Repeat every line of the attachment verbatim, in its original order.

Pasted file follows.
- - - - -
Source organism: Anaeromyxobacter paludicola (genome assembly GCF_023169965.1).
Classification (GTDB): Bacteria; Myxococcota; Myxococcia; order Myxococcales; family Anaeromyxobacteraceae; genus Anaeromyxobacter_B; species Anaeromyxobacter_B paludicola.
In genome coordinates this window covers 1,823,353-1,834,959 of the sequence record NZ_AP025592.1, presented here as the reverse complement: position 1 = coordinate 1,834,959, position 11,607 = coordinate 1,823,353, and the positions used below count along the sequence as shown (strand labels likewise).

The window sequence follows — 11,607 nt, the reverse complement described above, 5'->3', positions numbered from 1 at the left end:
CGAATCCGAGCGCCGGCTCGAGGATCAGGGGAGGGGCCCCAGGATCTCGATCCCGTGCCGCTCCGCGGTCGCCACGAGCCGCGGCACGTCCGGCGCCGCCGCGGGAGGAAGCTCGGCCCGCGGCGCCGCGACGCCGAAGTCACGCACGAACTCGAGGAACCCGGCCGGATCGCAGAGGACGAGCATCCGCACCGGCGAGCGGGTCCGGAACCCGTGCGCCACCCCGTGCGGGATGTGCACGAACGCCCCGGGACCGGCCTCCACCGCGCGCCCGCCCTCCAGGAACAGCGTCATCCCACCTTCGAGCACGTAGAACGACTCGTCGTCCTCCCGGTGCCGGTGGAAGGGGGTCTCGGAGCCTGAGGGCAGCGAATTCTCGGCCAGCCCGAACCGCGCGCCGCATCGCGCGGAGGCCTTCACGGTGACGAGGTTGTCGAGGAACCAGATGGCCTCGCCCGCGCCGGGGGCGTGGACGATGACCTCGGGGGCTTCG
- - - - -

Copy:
Source organism: Anaeromyxobacter paludicola (genome assembly GCF_023169965.1).
Classification (GTDB): Bacteria; Myxococcota; Myxococcia; order Myxococcales; family Anaeromyxobacteraceae; genus Anaeromyxobacter_B; species Anaeromyxobacter_B paludicola.
In genome coordinates this window covers 1,823,353-1,834,959 of the sequence record NZ_AP025592.1, presented here as the reverse complement: position 1 = coordinate 1,834,959, position 11,607 = coordinate 1,823,353, and the positions used below count along the sequence as shown (strand labels likewise).

The window sequence follows — 11,607 nt, the reverse complement described above, 5'->3', positions numbered from 1 at the left end:
CGAATCCGAGCGCCGGCTCGAGGATCAGGGGAGGGGCCCCAGGATCTCGATCCCGTGCCGCTCCGCGGTCGCCACGAGCCGCGGCACGTCCGGCGCCGCCGCGGGAGGAAGCTCGGCCCGCGGCGCCGCGACGCCGAAGTCACGCACGAACTCGAGGAACCCGGCCGGATCGCAGAGGACGAGCATCCGCACCGGCGAGCGGGTCCGGAACCCGTGCGCCACCCCGTGCGGGATGTGCACGAACGCCCCGGGACCGGCCTCCACCGCGCGCCCGCCCTCCAGGAACAGCGTCATCCCACCTTCGAGCACGTAGAACGACTCGTCGTCCTCCCGGTGCCGGTGGAAGGGGGTCTCGGAGCCTGAGGGCAGCGAATTCTCGGCCAGCCCGAACCGCGCGCCGCATCGCGCGGAGGCCTTCACGGTGACGAGGTTGTCGAGGAACCAGATGGCCTCGCCCGCGCCGGGGGCGTGGACGATGACCTCGGGGGCTTCG